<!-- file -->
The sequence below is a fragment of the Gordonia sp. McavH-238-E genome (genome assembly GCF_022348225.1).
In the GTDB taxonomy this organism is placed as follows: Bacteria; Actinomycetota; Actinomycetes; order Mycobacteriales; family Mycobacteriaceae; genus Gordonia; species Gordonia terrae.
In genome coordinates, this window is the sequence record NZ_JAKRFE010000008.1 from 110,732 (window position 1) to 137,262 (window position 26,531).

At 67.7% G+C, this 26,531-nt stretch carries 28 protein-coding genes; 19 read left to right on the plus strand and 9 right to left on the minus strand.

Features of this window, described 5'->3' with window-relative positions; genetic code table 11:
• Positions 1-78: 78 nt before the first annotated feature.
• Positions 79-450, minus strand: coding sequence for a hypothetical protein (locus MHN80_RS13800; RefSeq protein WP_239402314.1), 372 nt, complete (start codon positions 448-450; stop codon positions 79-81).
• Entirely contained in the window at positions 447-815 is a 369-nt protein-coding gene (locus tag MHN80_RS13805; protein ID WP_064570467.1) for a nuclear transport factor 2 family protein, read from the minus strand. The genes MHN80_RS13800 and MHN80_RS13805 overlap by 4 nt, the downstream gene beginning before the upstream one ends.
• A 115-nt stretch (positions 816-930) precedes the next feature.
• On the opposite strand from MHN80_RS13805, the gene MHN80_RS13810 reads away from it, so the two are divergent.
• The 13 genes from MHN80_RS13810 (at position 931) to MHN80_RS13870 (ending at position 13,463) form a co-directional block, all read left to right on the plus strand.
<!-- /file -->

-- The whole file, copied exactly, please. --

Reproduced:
The sequence below is a fragment of the Gordonia sp. McavH-238-E genome (genome assembly GCF_022348225.1).
In the GTDB taxonomy this organism is placed as follows: Bacteria; Actinomycetota; Actinomycetes; order Mycobacteriales; family Mycobacteriaceae; genus Gordonia; species Gordonia terrae.
In genome coordinates, this window is the sequence record NZ_JAKRFE010000008.1 from 110,732 (window position 1) to 137,262 (window position 26,531).

At 67.7% G+C, this 26,531-nt stretch carries 28 protein-coding genes; 19 read left to right on the plus strand and 9 right to left on the minus strand.

Features of this window, described 5'->3' with window-relative positions; genetic code table 11:
• Positions 1-78: 78 nt before the first annotated feature.
• Positions 79-450, minus strand: coding sequence for a hypothetical protein (locus MHN80_RS13800; RefSeq protein WP_239402314.1), 372 nt, complete (start codon positions 448-450; stop codon positions 79-81).
• Entirely contained in the window at positions 447-815 is a 369-nt protein-coding gene (locus tag MHN80_RS13805; protein ID WP_064570467.1) for a nuclear transport factor 2 family protein, read from the minus strand. The genes MHN80_RS13800 and MHN80_RS13805 overlap by 4 nt, the downstream gene beginning before the upstream one ends.
• A 115-nt stretch (positions 816-930) precedes the next feature.
• On the opposite strand from MHN80_RS13805, the gene MHN80_RS13810 reads away from it, so the two are divergent.
• The 13 genes from MHN80_RS13810 (at position 931) to MHN80_RS13870 (ending at position 13,463) form a co-directional block, all read left to right on the plus strand.